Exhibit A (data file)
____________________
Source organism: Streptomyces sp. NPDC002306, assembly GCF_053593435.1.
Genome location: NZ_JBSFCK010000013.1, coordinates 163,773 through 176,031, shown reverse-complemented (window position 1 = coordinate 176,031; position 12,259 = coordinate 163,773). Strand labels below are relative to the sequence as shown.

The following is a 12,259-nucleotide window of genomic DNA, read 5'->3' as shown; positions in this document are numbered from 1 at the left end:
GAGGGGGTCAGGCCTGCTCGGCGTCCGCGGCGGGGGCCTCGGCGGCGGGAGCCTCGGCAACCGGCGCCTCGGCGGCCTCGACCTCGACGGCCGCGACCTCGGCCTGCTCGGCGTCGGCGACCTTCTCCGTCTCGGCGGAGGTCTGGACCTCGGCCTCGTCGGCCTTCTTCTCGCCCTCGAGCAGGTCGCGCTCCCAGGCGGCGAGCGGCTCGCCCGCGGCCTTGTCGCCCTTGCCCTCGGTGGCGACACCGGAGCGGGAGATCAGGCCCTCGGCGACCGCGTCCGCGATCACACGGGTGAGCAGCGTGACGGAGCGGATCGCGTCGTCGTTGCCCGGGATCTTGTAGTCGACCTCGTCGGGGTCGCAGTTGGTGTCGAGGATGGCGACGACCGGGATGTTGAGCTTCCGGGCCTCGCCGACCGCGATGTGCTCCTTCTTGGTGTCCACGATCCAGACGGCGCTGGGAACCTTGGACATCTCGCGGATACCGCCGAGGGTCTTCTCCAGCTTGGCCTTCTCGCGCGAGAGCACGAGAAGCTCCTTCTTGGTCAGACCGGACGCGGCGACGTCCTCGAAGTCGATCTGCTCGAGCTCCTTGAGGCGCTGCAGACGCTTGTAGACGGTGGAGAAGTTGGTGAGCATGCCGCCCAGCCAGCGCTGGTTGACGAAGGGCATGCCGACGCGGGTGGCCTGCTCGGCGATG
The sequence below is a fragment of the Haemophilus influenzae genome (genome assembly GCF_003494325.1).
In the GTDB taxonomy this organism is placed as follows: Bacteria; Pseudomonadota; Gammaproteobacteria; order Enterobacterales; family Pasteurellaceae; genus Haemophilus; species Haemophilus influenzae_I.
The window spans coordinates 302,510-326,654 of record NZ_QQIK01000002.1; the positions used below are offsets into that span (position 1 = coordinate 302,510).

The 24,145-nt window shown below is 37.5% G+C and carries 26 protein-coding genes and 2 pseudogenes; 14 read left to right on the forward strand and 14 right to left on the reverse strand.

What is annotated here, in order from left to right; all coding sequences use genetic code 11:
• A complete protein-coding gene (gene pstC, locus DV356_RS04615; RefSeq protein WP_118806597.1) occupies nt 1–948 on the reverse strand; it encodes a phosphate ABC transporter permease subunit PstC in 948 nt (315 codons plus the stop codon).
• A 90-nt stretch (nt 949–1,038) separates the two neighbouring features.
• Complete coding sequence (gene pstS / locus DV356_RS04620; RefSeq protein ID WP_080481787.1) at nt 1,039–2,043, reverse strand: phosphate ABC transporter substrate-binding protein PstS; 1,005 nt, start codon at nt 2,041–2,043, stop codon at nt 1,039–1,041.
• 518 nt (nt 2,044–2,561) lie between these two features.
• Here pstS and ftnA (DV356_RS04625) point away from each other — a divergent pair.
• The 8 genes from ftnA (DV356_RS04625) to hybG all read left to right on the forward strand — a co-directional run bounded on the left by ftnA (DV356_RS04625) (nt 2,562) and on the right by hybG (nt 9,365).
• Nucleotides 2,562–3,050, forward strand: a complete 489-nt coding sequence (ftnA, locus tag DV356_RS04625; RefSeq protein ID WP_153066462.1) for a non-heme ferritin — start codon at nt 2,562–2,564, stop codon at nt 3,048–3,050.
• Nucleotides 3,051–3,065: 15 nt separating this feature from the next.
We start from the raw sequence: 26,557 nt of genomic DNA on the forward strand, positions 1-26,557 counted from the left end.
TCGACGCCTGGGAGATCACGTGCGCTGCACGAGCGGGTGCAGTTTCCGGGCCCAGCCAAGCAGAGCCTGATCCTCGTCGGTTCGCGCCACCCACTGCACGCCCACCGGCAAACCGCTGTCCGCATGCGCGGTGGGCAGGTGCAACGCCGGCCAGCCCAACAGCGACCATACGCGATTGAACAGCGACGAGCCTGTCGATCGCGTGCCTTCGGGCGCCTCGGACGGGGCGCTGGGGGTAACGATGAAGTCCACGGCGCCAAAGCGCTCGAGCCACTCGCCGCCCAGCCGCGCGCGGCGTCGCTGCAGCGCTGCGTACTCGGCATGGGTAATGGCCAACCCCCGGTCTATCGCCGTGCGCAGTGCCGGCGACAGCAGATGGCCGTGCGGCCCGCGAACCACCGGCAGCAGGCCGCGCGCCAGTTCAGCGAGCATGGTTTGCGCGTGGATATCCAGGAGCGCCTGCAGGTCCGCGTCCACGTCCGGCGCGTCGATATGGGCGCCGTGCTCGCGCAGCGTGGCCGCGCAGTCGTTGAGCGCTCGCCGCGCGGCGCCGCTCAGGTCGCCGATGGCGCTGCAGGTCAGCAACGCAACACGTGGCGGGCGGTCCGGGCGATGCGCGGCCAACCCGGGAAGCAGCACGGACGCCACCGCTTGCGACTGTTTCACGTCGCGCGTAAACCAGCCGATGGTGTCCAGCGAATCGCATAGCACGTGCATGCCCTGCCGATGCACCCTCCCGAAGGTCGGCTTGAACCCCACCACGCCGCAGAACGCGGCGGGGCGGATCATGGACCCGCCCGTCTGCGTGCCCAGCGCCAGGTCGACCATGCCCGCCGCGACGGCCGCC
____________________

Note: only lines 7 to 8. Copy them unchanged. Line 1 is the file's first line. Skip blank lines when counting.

The window spans coordinates 302,510-326,654 of record NZ_QQIK01000002.1; the positions used below are offsets into that span (position 1 = coordinate 302,510).

The 24,145-nt window shown below is 37.5% G+C and carries 26 protein-coding genes and 2 pseudogenes; 14 read left to right on the forward strand and 14 right to left on the reverse strand.